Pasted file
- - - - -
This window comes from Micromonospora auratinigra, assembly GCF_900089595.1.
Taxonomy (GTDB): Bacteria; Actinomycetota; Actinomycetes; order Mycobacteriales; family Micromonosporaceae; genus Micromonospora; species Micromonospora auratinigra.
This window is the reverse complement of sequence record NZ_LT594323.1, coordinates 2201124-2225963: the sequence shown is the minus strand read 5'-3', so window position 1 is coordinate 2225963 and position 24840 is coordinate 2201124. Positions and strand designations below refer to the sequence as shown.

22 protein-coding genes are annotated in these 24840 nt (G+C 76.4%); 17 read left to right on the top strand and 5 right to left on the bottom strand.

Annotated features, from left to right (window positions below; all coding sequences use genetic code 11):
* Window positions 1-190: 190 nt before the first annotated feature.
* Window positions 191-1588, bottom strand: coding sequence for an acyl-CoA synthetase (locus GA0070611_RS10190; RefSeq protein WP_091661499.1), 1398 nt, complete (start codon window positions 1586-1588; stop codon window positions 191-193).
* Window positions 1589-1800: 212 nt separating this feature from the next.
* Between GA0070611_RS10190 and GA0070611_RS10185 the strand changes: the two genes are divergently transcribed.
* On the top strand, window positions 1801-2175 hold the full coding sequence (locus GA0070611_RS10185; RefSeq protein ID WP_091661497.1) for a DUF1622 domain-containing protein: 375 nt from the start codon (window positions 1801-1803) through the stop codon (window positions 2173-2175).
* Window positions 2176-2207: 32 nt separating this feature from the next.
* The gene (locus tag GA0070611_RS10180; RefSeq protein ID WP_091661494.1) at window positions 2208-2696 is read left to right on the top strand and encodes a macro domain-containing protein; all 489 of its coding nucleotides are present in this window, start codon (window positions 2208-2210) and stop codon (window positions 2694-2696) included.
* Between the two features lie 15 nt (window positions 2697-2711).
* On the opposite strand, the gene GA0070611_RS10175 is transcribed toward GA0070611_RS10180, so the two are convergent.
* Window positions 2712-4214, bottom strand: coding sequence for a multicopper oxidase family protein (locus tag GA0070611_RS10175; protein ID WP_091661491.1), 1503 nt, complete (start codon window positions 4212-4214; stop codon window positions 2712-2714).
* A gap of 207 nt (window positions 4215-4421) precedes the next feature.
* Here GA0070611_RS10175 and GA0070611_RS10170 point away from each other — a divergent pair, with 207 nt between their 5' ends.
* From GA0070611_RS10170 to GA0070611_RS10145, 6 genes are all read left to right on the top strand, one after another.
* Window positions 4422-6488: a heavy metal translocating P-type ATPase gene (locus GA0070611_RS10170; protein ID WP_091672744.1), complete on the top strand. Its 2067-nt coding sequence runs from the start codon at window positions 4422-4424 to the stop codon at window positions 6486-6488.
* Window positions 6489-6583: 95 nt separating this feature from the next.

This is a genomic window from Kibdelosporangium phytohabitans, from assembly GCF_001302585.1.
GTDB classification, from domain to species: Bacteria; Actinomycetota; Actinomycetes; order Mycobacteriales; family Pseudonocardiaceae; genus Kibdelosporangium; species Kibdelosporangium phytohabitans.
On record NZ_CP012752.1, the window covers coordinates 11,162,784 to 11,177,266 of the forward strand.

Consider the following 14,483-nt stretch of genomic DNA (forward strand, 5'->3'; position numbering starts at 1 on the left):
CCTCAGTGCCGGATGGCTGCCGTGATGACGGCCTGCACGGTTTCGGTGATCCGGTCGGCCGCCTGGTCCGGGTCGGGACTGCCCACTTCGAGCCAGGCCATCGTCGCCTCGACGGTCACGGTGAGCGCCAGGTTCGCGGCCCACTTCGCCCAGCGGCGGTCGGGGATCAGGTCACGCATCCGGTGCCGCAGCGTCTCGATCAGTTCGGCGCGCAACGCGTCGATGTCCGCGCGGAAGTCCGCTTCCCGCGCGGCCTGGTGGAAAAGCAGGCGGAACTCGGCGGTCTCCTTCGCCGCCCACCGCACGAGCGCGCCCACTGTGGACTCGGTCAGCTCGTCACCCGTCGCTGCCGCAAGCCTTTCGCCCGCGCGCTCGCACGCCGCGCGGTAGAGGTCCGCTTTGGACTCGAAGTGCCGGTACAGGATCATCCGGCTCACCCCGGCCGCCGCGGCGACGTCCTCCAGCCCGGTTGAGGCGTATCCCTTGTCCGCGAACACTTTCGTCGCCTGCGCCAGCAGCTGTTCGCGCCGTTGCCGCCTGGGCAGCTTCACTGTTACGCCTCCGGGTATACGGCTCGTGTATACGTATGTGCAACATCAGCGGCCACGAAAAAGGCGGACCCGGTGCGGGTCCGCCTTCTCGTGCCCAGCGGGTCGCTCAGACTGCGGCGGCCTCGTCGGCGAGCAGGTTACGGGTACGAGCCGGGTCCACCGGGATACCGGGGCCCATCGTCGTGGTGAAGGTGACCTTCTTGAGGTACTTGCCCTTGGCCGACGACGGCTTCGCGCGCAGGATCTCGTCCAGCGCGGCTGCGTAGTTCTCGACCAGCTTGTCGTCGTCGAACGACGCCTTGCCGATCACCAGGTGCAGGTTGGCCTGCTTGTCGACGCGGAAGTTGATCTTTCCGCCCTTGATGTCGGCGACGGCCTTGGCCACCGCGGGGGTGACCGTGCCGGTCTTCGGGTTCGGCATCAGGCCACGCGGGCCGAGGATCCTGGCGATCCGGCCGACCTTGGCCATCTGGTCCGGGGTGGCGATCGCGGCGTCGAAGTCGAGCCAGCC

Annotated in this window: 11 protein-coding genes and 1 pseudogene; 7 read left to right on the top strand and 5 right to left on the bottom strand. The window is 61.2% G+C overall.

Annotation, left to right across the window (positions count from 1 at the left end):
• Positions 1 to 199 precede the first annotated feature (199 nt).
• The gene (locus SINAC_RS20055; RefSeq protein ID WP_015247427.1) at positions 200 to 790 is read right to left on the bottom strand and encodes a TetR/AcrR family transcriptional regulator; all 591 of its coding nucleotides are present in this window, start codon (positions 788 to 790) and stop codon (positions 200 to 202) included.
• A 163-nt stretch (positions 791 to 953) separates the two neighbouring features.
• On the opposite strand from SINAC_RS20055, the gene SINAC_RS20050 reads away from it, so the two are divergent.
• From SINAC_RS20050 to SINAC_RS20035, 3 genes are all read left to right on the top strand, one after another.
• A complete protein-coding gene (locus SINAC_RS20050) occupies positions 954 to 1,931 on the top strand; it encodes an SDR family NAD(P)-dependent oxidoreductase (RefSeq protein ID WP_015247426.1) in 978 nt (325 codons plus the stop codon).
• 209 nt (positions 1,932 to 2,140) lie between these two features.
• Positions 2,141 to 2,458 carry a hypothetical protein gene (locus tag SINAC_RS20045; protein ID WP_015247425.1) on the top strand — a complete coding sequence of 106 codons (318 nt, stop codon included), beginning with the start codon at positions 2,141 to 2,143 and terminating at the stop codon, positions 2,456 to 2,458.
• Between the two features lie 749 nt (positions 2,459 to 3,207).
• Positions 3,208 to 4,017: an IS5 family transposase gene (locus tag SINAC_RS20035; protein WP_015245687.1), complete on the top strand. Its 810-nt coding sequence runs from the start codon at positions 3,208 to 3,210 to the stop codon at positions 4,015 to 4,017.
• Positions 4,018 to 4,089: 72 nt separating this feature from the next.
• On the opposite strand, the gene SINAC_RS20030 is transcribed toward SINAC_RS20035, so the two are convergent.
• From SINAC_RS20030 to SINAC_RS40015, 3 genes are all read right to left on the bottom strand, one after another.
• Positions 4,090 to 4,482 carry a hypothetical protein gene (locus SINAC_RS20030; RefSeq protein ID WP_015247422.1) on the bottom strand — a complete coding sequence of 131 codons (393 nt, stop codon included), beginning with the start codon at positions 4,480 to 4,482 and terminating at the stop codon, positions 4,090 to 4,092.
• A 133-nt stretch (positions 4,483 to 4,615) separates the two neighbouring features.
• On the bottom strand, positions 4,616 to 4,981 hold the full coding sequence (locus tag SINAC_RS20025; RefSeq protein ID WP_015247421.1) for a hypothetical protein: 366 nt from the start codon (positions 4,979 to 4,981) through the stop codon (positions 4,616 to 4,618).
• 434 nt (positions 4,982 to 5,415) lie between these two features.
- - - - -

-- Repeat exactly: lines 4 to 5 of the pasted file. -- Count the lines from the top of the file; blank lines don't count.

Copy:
22 protein-coding genes are annotated in these 24840 nt (G+C 76.4%); 17 read left to right on the top strand and 5 right to left on the bottom strand.

Annotated features, from left to right (window positions below; all coding sequences use genetic code 11):